According to a study, movie theaters must "urgently" revamp the experience because they must "urgently"
LOS ANGELES Around 49% of pre-pandemic moviegoers are no longer purchasing tickets, some of them have likely been lost forever. In order to win back the rest, multiplex owners must urgently rethink pricing and customer rewards, in addition to focusing on coronavirus safety.
Those were some of the benefits from a study into the American movie theater industry, which was troubled before the epidemic attendance dropping, streaming services streaming streaming streaming service explosion and has struggled to rebound from coronavirus-forced shuttings in 2020. Tickets sold in the United States and Canada increased at roughly $96 million over the weekend, compared to $181 million in the same period in 2019.
The study, published online Monday, was self-commissioned by the Quorum, a film research firm headed by David Herrin, former head of research for United Talent Agency; Cultique, a consultancy run by longtime brand strategist Linda Ong; and Fanthropology, a business that focuses on fan engagement. They intend to conduct the survey once a quarter.
The research clearly shows that theaters are suffering because the epidemic intensified, accelerated, and amplified all of the already awaited trends, Ong added. That is the definition of a perfect storm not that several problems exist at the same time, but that they have an intensifying impact on one other.
The nascent trends? Rising ticket and concession prices. Decreasing experiential value, including the perception that moviegoing has become a chore. The rundown state of shopping malls, which house many theaters. A generational shift toward streaming, gaming, and other smartphone-based entertainment. Before, maybe you went every now and again overlooking the drawbacks, Herrin said. Now you add safety concerns to that mix, and you suddenly become a former filmgoer.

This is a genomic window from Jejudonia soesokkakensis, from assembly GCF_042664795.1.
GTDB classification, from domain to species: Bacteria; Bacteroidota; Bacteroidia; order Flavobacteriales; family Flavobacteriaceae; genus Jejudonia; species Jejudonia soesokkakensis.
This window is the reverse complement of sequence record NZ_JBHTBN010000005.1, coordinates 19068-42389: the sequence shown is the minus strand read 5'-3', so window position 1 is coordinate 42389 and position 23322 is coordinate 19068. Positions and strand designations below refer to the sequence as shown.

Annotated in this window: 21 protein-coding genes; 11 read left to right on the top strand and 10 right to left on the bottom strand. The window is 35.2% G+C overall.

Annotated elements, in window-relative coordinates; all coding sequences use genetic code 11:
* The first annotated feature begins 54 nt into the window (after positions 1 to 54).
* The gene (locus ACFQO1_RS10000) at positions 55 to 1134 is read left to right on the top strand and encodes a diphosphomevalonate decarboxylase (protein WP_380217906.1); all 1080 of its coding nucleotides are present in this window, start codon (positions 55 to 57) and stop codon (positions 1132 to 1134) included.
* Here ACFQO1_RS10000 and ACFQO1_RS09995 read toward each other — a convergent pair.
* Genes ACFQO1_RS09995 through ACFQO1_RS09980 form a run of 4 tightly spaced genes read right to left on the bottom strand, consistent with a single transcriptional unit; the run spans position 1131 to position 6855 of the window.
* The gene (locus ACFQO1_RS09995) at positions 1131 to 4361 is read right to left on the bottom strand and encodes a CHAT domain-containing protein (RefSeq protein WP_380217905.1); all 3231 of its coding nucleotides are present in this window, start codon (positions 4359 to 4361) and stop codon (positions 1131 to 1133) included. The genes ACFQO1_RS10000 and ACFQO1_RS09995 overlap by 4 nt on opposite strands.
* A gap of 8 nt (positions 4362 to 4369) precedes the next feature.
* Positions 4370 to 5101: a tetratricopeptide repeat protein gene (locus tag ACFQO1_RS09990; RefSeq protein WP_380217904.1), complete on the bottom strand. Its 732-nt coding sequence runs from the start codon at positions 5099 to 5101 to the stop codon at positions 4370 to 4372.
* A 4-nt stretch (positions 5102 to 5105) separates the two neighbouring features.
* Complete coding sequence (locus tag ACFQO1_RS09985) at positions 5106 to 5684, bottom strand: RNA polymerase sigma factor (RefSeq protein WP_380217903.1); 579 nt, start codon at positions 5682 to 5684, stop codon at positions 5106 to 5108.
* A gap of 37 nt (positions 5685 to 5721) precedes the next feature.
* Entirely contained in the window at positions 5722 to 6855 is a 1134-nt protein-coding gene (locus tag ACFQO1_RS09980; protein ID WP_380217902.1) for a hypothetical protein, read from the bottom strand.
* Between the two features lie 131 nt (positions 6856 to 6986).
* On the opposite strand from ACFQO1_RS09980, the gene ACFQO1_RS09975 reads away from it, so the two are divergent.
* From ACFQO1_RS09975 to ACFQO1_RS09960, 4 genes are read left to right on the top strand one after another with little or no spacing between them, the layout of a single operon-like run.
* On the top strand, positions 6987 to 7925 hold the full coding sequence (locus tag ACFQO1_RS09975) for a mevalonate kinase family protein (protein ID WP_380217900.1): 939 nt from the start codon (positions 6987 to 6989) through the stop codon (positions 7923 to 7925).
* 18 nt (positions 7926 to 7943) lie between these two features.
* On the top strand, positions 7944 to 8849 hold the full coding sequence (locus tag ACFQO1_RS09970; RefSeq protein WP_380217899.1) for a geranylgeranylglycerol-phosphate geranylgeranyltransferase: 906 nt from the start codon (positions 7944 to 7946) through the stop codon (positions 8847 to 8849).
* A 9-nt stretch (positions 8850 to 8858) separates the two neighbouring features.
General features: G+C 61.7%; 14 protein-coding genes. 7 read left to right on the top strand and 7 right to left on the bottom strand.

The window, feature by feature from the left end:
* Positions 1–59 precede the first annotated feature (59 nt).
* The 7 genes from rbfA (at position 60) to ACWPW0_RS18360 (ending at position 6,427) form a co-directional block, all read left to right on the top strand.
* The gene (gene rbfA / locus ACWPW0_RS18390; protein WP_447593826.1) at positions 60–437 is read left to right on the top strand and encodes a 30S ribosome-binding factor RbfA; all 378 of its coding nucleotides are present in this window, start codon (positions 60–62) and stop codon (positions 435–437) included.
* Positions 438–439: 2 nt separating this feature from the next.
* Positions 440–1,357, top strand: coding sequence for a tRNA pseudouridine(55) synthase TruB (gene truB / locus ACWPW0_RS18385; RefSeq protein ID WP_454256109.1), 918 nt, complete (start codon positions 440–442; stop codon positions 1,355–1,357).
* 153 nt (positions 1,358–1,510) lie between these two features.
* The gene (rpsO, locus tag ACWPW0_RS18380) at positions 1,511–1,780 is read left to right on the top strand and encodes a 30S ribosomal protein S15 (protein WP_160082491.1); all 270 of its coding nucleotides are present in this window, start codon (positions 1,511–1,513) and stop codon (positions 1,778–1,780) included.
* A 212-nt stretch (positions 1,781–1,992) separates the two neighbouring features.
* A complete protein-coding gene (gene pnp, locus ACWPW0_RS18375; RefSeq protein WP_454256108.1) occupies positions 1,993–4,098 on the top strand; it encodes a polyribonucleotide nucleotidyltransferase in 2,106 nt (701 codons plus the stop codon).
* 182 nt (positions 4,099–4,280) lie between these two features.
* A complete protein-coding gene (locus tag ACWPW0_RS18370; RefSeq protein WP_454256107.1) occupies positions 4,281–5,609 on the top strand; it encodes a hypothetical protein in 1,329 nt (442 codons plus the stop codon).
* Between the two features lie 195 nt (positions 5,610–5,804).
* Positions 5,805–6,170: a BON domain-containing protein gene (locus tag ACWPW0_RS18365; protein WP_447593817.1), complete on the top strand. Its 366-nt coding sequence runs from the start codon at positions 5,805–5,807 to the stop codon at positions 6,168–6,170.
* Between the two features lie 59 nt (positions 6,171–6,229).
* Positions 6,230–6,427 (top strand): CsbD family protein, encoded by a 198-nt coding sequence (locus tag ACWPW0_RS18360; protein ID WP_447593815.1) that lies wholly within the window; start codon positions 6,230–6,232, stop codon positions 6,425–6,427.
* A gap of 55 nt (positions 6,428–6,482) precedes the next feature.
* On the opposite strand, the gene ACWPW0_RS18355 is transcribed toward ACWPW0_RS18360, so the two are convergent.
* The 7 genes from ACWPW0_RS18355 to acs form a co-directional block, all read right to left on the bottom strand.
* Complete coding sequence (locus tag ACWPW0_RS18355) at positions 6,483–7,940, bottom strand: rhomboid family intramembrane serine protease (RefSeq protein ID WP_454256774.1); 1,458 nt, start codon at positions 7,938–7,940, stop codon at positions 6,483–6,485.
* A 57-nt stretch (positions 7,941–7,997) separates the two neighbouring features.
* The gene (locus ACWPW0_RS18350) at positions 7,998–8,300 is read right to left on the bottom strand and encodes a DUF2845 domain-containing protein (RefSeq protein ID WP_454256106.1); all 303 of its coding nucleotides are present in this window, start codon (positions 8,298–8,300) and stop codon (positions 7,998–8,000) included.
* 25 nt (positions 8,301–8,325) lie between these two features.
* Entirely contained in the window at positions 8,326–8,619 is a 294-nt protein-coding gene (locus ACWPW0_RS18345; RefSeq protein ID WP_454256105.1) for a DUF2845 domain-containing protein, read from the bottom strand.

According to Herrin, when you get outside of that demographic, youre actually losing people, he said.
Despite this, he noted that a third of the alterations are hopeful about returning to cinemas at some point. Reduced prices for classic concessions, newer seats, and policing the usage of smartphone during films.
There needs to be a sense of urgency," Herrin stated, adding, using Hollywood jargon for the multiplex business. "I don't know how large a window there is for exhibition to win these people back."
The study claims that 8% of respondents who claim they have not purchased a ticket during the epidemic and can't see themselves returning are lower-income consumers. The group has a large proportion of Hispanic, Black, and Asian women.